We had the good fortune of connecting with Nicole Holmes and we’ve shared our conversation below.
Hi Nicole, we’d love to hear about how you approach risk and risk-taking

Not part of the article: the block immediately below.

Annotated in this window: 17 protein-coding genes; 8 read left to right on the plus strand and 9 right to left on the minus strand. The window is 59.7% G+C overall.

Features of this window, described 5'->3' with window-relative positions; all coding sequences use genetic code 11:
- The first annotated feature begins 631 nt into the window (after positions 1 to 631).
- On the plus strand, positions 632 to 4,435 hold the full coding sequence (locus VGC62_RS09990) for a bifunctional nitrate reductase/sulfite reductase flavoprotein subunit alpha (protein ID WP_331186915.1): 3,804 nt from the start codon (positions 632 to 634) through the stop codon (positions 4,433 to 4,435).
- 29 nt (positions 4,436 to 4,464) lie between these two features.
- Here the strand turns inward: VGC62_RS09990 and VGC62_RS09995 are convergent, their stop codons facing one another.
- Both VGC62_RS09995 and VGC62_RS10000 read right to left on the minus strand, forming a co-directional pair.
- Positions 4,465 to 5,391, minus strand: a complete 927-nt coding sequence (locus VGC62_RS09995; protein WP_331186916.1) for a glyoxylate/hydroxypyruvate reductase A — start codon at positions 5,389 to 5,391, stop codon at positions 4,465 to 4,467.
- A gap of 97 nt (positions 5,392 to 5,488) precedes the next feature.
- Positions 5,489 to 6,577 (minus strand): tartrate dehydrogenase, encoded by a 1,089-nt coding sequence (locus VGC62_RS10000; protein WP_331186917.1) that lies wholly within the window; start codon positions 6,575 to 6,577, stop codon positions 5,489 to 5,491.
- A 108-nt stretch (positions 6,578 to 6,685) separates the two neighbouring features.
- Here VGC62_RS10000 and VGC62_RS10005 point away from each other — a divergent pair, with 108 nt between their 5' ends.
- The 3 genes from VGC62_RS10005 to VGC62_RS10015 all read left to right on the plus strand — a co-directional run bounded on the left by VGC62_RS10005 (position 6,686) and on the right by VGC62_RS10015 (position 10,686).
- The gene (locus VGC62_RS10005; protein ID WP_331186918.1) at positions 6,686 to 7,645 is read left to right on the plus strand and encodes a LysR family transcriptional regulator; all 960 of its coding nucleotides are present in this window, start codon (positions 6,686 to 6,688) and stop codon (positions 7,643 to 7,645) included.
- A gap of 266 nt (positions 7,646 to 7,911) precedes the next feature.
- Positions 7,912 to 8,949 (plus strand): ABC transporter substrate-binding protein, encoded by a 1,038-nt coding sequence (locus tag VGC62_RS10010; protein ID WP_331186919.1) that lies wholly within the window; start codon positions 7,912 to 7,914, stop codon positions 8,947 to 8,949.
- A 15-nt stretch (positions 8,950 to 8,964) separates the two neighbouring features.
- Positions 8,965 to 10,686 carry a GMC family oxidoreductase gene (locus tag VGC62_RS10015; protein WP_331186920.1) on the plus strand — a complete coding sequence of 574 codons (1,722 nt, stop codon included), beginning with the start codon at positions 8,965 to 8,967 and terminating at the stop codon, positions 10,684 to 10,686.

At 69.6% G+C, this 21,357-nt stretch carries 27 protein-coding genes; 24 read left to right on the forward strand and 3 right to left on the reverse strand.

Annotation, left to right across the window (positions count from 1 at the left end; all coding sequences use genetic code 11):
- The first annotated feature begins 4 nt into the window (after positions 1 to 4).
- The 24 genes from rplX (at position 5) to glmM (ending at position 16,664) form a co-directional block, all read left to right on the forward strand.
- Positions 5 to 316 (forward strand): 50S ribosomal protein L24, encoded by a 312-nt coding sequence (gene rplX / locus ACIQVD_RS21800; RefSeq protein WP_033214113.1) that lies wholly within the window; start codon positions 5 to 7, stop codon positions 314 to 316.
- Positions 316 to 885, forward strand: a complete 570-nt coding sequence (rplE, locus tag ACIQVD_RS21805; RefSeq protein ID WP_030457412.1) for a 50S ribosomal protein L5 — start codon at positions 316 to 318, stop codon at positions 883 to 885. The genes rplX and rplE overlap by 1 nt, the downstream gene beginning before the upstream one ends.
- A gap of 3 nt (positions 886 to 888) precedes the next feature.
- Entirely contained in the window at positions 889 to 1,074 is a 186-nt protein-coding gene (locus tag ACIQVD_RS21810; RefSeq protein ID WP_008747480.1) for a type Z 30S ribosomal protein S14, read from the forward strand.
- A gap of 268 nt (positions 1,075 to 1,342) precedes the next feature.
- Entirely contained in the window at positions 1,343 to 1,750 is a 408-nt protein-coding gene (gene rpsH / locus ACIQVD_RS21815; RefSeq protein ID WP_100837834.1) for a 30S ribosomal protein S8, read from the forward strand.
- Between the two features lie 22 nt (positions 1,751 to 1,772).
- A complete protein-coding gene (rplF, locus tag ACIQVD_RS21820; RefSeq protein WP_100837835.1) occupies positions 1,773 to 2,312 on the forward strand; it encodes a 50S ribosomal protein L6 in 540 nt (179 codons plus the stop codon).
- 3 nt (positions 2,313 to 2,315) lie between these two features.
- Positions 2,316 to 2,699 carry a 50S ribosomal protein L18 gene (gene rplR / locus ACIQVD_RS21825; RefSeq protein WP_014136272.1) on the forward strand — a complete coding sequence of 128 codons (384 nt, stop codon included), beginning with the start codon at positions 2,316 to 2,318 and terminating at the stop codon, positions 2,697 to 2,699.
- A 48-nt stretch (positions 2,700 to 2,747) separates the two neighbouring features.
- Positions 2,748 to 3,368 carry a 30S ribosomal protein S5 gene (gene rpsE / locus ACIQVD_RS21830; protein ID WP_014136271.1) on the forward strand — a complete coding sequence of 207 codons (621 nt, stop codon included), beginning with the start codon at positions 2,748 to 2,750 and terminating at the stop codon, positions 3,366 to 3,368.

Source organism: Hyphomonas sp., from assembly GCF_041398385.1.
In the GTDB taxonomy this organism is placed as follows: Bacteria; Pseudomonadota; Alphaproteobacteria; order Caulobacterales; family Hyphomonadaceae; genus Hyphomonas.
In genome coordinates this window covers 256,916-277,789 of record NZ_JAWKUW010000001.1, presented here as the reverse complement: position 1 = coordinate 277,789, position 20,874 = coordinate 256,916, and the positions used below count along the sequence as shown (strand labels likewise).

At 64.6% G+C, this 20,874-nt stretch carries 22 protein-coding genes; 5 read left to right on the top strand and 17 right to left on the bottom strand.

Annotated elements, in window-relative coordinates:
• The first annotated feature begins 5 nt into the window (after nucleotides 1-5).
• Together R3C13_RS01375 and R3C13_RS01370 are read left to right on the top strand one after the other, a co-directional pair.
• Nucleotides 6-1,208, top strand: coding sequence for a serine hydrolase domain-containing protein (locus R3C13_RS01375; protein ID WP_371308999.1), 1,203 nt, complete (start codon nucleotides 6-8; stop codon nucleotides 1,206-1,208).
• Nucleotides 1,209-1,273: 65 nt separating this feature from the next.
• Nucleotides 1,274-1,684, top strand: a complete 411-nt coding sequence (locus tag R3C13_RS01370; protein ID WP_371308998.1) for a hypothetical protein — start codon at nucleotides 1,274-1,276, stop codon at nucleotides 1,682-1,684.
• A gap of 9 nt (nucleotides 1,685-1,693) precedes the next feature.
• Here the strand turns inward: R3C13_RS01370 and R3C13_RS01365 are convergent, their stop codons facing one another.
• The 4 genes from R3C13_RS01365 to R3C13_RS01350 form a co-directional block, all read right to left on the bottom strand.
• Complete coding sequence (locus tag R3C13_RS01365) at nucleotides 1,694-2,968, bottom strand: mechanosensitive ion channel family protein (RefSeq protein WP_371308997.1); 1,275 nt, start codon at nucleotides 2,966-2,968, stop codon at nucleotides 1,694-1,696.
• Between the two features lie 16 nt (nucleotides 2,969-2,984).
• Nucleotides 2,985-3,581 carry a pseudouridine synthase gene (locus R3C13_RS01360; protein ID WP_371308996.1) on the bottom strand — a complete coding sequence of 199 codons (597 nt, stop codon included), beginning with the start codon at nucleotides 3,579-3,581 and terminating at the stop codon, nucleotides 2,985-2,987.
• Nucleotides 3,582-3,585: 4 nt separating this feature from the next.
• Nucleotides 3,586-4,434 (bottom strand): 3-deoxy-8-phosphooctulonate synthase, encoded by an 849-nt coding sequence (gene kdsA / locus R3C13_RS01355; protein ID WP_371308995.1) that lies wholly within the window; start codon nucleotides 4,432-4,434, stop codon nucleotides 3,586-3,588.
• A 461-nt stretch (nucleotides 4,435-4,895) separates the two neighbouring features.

Taking risks is one of those things that walks a fine line between success and failure. You commit to taking a risk once you let go of the idea of failure, knowing full well that you may slip and fall. We are afraid of falling and with good reason, falling hurts. It’s when we begin to remain complacent in a world of comfortability that risk is essential for growth. I consider myself someone who is uncomfortable unless I’m continuously trying to better myself and with that comes great risk or what I like to call “a leap of faith”. The idea of leaping and not knowing where you will land is scary, but also exciting. Seven years ago, I took that leap and made the move out to Los Angeles to pursue a career in film and television. I got in my tiny Kia Rio and drove cross country from Rhode Island for a dream. If that’s not a risk, I’m not sure what is. I spent four of those years earning my BFA in producing for film and tv from Columbia College Hollywood where I would graduate student body president. Everyone likes to jump to a success story but the truth is there is so much falling and getting back up along the way. I can’t tell you the amount of odd end jobs I’ve worked, tears I’ve cried and countless hours of sleep I lacked, but I can tell you that the risk was worth it. Since my so-called “leap of faith” I have written, directed and produced a short film called Chunky Tuna, a semi-biographical coming of age comedy which placed as a finalist in the Audience Awards She Directed Contest as well as a finalist in the Los Angeles Olympus Film Festival. The film was featured in the Providence Journal and on WEMF Radio. Chunky Tuna has been rated a “Top Film” on The Digital Ticket and landed streaming distribution on IndieFlix. I now work professionally as a freelance production coordinator, actress and plus size model. I have worked with production companies such as Autonomy Productions, Big Fish Entertainment and Formula Features helping to create content for networks and shows such as HBO’s WestWorld, A&E’s America’s Top Dog, Lifetime’s Who Stole My Daughter and He’s Out To Get You and Walt Disney Television and CBS’s season two of Holey Moley. I am now signed to Peak Models and Talent having performed on multiple stages and film sets, running the gamut from theater, short film, commercial, feature film and television. I landed my second television show on Oxygen Channel’s Killer Siblings and a small role in my first feature film called Arranged Marriage. As a Plus size model, I have worked commercial, print and fit for brands such as Dia&Co., ThirdLove, Vibe Apparel and JustFab. Recently I wrote a short film for the Glass House Visuals team called “A Bad Thing” which is currently in post production. I am writing a book about my own awkward and embarrassing coming of age journey called “#FML A Coming of Age Survival Guide”. I am also acting, writing and producing comedic content with sketch comedy group Second String Comedy. I am proud to announce I have auditioned and been accepted into The Groundlings school and will be continuing my studies with them in 2021. I know risk is scary but no risk is even scarier. My journey has just begun and there are many more risks to be had, but I’m always ready to take that next leap because you never know where you might land.